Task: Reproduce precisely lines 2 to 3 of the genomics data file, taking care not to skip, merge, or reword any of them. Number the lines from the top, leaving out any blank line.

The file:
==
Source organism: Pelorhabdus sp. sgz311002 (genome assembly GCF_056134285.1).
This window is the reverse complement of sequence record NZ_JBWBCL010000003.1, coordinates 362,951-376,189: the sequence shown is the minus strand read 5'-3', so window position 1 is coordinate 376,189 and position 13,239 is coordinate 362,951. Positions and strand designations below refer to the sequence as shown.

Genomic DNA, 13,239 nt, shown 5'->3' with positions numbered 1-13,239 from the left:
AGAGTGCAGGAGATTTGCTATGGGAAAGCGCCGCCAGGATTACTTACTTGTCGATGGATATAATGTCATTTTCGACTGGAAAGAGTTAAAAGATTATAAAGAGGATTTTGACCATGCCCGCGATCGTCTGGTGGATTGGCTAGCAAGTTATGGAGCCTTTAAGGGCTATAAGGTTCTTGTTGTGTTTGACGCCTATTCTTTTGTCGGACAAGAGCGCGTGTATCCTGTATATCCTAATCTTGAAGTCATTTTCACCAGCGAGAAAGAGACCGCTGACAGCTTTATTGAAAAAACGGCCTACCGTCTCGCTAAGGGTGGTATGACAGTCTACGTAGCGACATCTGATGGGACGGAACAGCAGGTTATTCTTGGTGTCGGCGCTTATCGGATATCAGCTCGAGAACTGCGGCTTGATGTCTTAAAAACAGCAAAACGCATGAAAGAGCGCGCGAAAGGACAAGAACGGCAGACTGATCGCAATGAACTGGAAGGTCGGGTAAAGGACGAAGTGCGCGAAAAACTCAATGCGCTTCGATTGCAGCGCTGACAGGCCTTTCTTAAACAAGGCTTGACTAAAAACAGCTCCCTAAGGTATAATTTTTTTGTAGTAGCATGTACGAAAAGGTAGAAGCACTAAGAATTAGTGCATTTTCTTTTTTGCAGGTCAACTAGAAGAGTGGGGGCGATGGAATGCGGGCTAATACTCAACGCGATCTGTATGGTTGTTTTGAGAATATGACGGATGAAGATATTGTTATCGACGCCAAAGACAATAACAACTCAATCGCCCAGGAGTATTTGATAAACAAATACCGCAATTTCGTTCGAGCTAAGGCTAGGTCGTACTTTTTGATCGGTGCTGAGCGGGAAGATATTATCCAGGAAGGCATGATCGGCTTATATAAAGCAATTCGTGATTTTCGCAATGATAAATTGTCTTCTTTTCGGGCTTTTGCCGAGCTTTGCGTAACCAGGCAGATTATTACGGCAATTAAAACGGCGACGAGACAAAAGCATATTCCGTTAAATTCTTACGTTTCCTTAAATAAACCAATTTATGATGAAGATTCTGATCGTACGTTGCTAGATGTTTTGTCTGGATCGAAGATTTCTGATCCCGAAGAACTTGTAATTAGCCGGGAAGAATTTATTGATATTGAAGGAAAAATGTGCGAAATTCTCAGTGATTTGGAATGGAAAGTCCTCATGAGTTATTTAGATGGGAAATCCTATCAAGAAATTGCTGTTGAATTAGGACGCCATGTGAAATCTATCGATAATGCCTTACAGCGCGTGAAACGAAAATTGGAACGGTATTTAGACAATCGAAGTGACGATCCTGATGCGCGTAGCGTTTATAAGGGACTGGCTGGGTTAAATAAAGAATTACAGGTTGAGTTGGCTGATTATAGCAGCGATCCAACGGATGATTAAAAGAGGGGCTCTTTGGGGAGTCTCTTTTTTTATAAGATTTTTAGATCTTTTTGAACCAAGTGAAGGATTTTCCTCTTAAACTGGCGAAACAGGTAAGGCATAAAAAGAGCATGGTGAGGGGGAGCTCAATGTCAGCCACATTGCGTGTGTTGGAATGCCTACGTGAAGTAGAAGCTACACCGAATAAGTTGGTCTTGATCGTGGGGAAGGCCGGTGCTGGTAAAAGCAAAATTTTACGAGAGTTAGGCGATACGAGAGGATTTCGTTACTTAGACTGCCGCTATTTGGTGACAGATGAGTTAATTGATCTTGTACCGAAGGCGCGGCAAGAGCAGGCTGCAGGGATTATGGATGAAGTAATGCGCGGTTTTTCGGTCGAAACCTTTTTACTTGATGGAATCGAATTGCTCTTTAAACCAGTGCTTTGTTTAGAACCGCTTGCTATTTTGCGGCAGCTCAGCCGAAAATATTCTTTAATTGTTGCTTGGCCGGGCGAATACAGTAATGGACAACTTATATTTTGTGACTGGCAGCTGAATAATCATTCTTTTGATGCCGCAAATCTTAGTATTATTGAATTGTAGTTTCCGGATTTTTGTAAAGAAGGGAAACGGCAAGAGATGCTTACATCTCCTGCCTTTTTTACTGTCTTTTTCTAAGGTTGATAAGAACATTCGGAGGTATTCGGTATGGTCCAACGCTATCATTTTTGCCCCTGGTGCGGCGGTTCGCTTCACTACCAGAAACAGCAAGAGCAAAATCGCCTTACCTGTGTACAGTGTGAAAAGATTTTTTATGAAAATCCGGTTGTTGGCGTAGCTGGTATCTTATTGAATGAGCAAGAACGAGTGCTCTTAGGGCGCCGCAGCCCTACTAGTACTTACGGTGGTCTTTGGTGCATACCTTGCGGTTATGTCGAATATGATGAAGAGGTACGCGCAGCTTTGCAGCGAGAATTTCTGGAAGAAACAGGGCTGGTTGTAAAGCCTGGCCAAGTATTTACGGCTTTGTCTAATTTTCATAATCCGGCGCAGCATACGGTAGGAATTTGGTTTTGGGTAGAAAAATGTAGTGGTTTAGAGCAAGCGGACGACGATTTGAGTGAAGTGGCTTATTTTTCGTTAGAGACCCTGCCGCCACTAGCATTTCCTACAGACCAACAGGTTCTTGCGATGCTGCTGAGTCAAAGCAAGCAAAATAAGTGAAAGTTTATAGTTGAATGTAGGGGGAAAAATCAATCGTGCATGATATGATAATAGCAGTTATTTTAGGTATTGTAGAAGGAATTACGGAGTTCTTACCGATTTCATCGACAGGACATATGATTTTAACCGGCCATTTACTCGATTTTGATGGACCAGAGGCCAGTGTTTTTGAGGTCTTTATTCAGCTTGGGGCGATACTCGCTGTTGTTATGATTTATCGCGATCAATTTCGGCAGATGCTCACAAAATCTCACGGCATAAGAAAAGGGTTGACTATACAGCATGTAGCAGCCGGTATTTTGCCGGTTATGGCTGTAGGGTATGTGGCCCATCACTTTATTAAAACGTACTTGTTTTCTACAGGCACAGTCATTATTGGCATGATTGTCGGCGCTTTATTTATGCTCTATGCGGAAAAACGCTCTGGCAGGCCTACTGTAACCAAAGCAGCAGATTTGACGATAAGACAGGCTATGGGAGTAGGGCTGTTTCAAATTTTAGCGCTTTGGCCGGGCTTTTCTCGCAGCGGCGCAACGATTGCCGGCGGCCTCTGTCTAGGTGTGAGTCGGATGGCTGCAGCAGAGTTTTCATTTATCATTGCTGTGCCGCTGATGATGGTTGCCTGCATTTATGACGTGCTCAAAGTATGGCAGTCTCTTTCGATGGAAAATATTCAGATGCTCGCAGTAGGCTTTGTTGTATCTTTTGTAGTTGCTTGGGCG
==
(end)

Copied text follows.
This window is the reverse complement of sequence record NZ_JBWBCL010000003.1, coordinates 362,951-376,189: the sequence shown is the minus strand read 5'-3', so window position 1 is coordinate 376,189 and position 13,239 is coordinate 362,951. Positions and strand designations below refer to the sequence as shown.

Genomic DNA, 13,239 nt, shown 5'->3' with positions numbered 1-13,239 from the left: